Mondaq shall use its reasonable endeavours to make the Website and Services available to you at all times, but we cannot guarantee an uninterrupted and fault free service.

Mondaq reserves the right to make changes to the services and/or the Website or part thereof, from time to time, and we may add, remove, modify and/or vary any elements of features and functionalities of the Website or the services.

Mondaq also reserves the right from time to time to monitor your Use of the Website and/or services.

Disclaimer

The Content is general information only. It is not intended to constitute legal advice or seek to be the complete and comprehensive statement of the law, nor is it intended to address your specific requirements or provide advice on which reliance should be placed. Mondaq and/or its Contributors and other suppliers make no representations about the suitability of the information contained in the Content for any purpose. All Content provided "as is" without warranty of any kind. Mondaq and/or its Contributors and other suppliers hereby exclude and disclaim all representations, warranties or guarantees with regard to the Content, including all implied warranties and conditions of merchantability, fitness for a particular purpose, title and non-infringement. To the maximum extent permitted by law, Mondaq expressly excludes all representations, warranties, obligations, and liabilities arising out of or in connection with all Content. In no event shall Mondaq and/or its respective suppliers be liable for any special, indirect or consequential damages or any damages whatsoever resulting from loss of use, data or profits, whether in an action of contract, negligence or other tortious action, arising out of or in connection with the use of the Content or performance of Mondaq’s Services.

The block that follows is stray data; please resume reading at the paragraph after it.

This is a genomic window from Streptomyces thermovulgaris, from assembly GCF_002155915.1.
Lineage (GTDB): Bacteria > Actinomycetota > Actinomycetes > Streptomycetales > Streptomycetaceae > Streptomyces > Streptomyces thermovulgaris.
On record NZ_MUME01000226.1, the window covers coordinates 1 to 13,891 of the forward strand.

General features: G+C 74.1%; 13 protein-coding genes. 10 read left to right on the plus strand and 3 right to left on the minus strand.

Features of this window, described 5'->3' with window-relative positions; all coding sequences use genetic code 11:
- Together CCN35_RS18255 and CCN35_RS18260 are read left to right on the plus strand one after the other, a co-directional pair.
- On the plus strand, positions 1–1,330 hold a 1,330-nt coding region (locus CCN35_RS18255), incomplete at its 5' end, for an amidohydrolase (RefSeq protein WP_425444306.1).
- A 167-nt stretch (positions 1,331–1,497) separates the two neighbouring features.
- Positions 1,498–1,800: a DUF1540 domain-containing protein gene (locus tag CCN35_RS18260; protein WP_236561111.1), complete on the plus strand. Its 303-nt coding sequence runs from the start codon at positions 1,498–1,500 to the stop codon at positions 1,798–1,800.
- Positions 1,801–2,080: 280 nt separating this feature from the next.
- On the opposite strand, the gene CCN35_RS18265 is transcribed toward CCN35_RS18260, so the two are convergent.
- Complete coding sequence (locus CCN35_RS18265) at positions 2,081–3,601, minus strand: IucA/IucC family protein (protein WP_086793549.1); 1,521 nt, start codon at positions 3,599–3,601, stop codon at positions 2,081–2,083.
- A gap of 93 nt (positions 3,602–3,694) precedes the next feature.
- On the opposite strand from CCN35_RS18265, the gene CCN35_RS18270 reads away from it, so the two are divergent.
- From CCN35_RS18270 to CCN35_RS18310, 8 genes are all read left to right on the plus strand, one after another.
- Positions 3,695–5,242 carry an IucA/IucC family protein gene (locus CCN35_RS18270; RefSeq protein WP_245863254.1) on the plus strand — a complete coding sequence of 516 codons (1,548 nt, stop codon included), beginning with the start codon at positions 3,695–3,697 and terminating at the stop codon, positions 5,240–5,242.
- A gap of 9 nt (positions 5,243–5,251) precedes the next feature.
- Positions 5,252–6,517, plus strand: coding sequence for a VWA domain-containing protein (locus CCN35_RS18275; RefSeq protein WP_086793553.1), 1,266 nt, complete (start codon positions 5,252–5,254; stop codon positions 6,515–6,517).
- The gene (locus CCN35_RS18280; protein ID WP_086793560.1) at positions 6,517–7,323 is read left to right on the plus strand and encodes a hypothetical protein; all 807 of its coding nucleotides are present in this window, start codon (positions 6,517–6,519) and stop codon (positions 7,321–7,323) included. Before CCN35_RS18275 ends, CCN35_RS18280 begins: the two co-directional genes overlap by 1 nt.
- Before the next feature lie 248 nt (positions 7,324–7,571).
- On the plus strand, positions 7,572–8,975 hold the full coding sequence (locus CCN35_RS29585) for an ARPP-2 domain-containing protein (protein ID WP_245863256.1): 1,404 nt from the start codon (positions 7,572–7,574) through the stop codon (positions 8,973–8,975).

General

Mondaq may alter or amend these Terms by amending them on the Website. By continuing to Use the Services and/or the Website after such amendment, you will be deemed to have accepted any amendment to these Terms.

These Terms shall be governed by and construed in accordance with the laws of England and Wales and you irrevocably submit to the exclusive jurisdiction of the courts of England and Wales to settle any dispute which may arise out of or in connection with these Terms. If you live outside the United Kingdom, English law shall apply only to the extent that English law shall not deprive you of any legal protection accorded in accordance with the law of the place where you are habitually resident ("Local Law"). In the event English law deprives you of any legal protection which is accorded to you under Local Law, then these terms shall be governed by Local Law and any dispute or claim arising out of or in connection with these Terms shall be subject to the non-exclusive jurisdiction of the courts where you are habitually resident.

You may print and keep a copy of these Terms, which form the entire agreement between you and Mondaq and supersede any other communications or advertising in respect of the Service and/or the Website.

No delay in exercising or non-exercise by you and/or Mondaq of any of its rights under or in connection with these Terms shall operate as a waiver or release of each of your or Mondaq’s right. Rather, any such waiver or release must be specifically granted in writing signed by the party granting it.

If any part of these Terms is held unenforceable, that part shall be enforced to the maximum extent permissible so as to give effect to the intent of the parties, and the Terms shall continue in full force and effect.

Mondaq shall not incur any liability to you on account of any loss or damage resulting from any delay or failure to perform all or any part of these Terms if such delay or failure is caused, in whole or in part, by events, occurrences, or causes beyond the control of Mondaq. Such events, occurrences or causes will include, without limitation, acts of God, strikes, lockouts, server and network failure, riots, acts of war, earthquakes, fire and explosions.

By clicking Register you state you have read and agree to our Terms and Conditions